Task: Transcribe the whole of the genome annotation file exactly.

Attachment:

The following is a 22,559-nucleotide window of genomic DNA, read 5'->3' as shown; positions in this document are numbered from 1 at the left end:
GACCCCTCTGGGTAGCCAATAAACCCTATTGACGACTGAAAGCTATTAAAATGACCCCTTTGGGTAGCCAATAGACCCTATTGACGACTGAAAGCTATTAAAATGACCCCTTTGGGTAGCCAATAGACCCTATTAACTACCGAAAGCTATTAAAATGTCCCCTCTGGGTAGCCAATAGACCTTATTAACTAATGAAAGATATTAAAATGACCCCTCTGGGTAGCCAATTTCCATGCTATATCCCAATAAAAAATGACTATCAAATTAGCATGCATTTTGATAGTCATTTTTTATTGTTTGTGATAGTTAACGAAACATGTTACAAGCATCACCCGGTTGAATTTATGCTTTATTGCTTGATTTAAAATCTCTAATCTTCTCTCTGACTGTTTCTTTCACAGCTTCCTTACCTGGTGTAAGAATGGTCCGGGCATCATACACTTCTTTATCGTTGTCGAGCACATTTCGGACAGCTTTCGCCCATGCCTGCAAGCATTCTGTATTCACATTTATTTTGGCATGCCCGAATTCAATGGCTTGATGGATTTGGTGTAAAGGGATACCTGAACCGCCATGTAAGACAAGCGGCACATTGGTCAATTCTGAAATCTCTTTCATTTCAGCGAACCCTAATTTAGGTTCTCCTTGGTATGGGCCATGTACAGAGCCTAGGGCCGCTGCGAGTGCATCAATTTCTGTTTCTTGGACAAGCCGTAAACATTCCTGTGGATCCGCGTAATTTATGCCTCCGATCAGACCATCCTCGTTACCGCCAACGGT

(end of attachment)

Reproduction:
The following is a 22,559-nucleotide window of genomic DNA, read 5'->3' as shown; positions in this document are numbered from 1 at the left end:
GACCCCTCTGGGTAGCCAATAAACCCTATTGACGACTGAAAGCTATTAAAATGACCCCTTTGGGTAGCCAATAGACCCTATTGACGACTGAAAGCTATTAAAATGACCCCTTTGGGTAGCCAATAGACCCTATTAACTACCGAAAGCTATTAAAATGTCCCCTCTGGGTAGCCAATAGACCTTATTAACTAATGAAAGATATTAAAATGACCCCTCTGGGTAGCCAATTTCCATGCTATATCCCAATAAAAAATGACTATCAAATTAGCATGCATTTTGATAGTCATTTTTTATTGTTTGTGATAGTTAACGAAACATGTTACAAGCATCACCCGGTTGAATTTATGCTTTATTGCTTGATTTAAAATCTCTAATCTTCTCTCTGACTGTTTCTTTCACAGCTTCCTTACCTGGTGTAAGAATGGTCCGGGCATCATACACTTCTTTATCGTTGTCGAGCACATTTCGGACAGCTTTCGCCCATGCCTGCAAGCATTCTGTATTCACATTTATTTTGGCATGCCCGAATTCAATGGCTTGATGGATTTGGTGTAAAGGGATACCTGAACCGCCATGTAAGACAAGCGGCACATTGGTCAATTCTGAAATCTCTTTCATTTCAGCGAACCCTAATTTAGGTTCTCCTTGGTATGGGCCATGTACAGAGCCTAGGGCCGCTGCGAGTGCATCAATTTCTGTTTCTTGGACAAGCCGTAAACATTCCTGTGGATCCGCGTAATTTATGCCTCCGATCAGACCATCCTCGTTACCGCCAACGGT